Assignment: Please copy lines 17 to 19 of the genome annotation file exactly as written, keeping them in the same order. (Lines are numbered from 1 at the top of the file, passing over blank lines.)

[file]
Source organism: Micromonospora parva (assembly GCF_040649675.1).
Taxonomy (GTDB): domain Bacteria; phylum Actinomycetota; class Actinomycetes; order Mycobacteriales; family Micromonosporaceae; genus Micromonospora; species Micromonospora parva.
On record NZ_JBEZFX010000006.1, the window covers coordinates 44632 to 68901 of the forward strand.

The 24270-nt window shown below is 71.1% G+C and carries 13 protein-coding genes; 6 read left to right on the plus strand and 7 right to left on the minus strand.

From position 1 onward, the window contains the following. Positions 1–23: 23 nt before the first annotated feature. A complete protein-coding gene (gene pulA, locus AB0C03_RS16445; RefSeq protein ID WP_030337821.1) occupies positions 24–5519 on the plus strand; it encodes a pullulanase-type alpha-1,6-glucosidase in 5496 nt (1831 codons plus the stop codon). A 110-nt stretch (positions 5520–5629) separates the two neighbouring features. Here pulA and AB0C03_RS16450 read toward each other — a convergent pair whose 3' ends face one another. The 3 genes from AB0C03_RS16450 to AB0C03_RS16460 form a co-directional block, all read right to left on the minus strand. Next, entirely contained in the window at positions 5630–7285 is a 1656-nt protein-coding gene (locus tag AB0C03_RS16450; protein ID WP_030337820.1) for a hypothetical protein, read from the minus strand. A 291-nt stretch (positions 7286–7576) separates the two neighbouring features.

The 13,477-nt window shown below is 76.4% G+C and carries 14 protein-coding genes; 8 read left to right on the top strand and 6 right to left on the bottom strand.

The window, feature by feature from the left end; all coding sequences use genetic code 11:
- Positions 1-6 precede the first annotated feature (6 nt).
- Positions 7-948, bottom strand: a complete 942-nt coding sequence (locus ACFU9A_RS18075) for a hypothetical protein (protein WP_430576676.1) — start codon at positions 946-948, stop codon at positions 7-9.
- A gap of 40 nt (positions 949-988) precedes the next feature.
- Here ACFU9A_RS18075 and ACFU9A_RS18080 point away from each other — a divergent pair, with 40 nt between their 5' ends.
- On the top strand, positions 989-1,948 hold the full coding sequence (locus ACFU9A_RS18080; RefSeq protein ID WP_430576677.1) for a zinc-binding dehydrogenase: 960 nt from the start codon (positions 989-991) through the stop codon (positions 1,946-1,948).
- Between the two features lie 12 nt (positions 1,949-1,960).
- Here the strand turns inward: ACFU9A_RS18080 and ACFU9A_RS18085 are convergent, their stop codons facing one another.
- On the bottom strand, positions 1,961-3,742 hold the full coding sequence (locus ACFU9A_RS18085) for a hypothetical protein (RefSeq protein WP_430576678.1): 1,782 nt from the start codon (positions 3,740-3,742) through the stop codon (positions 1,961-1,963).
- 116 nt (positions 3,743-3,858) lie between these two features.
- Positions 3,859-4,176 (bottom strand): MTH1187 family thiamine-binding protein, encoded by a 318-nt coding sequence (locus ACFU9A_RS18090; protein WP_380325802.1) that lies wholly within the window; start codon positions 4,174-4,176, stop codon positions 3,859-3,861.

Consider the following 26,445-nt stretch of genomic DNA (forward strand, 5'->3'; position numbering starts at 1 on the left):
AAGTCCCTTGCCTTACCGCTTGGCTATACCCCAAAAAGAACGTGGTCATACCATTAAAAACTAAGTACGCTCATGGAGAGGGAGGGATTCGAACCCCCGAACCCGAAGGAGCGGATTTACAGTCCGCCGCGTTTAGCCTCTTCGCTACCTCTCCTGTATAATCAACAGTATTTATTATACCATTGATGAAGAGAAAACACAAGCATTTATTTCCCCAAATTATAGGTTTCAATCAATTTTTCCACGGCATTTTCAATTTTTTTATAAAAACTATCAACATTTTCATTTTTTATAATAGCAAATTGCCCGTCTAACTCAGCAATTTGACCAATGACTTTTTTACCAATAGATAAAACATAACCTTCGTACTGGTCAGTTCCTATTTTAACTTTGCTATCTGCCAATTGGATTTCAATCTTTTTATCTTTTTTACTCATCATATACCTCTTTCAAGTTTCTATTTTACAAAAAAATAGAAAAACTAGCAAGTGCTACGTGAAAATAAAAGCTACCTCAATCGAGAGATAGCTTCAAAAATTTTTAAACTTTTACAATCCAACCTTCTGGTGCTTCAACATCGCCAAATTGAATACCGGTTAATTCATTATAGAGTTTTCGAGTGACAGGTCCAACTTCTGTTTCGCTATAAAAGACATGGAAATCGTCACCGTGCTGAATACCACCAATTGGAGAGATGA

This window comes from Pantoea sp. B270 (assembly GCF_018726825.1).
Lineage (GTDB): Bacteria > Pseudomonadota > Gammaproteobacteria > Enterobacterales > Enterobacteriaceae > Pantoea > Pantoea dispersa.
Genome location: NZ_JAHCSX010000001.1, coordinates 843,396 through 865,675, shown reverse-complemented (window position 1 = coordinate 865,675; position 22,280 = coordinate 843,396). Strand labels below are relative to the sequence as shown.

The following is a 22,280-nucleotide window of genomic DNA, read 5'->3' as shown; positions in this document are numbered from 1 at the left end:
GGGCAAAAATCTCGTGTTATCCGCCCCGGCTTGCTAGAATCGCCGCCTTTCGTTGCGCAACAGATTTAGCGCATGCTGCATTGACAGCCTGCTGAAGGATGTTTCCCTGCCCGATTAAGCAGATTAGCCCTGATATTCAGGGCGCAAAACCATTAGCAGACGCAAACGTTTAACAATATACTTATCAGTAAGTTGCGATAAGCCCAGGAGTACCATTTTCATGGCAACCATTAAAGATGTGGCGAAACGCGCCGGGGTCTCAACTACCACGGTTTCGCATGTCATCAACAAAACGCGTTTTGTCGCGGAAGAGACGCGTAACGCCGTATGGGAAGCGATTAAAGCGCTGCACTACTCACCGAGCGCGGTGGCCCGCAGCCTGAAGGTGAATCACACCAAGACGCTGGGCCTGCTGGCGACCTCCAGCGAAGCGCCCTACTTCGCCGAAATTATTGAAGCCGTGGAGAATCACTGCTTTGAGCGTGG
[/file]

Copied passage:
- Positions 3,859-4,176 (bottom strand): MTH1187 family thiamine-binding protein, encoded by a 318-nt coding sequence (locus ACFU9A_RS18090; protein WP_380325802.1) that lies wholly within the window; start codon positions 4,174-4,176, stop codon positions 3,859-3,861.

Consider the following 26,445-nt stretch of genomic DNA (forward strand, 5'->3'; position numbering starts at 1 on the left):
AAGTCCCTTGCCTTACCGCTTGGCTATACCCCAAAAAGAACGTGGTCATACCATTAAAAACTAAGTACGCTCATGGAGAGGGAGGGATTCGAACCCCCGAACCCGAAGGAGCGGATTTACAGTCCGCCGCGTTTAGCCTCTTCGCTACCTCTCCTGTATAATCAACAGTATTTATTATACCATTGATGAAGAGAAAACACAAGCATTTATTTCCCCAAATTATAGGTTTCAATCAATTTTTCCACGGCATTTTCAATTTTTTTATAAAAACTATCAACATTTTCATTTTTTATAATAGCAAATTGCCCGTCTAACTCAGCAATTTGACCAATGACTTTTTTACCAATAGATAAAACATAACCTTCGTACTGGTCAGTTCCTATTTTAACTTTGCTATCTGCCAATTGGATTTCAATCTTTTTATCTTTTTTACTCATCATATACCTCTTTCAAGTTTCTATTTTACAAAAAAATAGAAAAACTAGCAAGTGCTACGTGAAAATAAAAGCTACCTCAATCGAGAGATAGCTTCAAAAATTTTTAAACTTTTACAATCCAACCTTCTGGTGCTTCAACATCGCCAAATTGAATACCGGTTAATTCATTATAGAGTTTTCGAGTGACAGGTCCAACTTCTGTTTCGCTATAAAAGACATGGAAATCGTCACCGTGCTGAATACCACCAATTGGAGAGATGA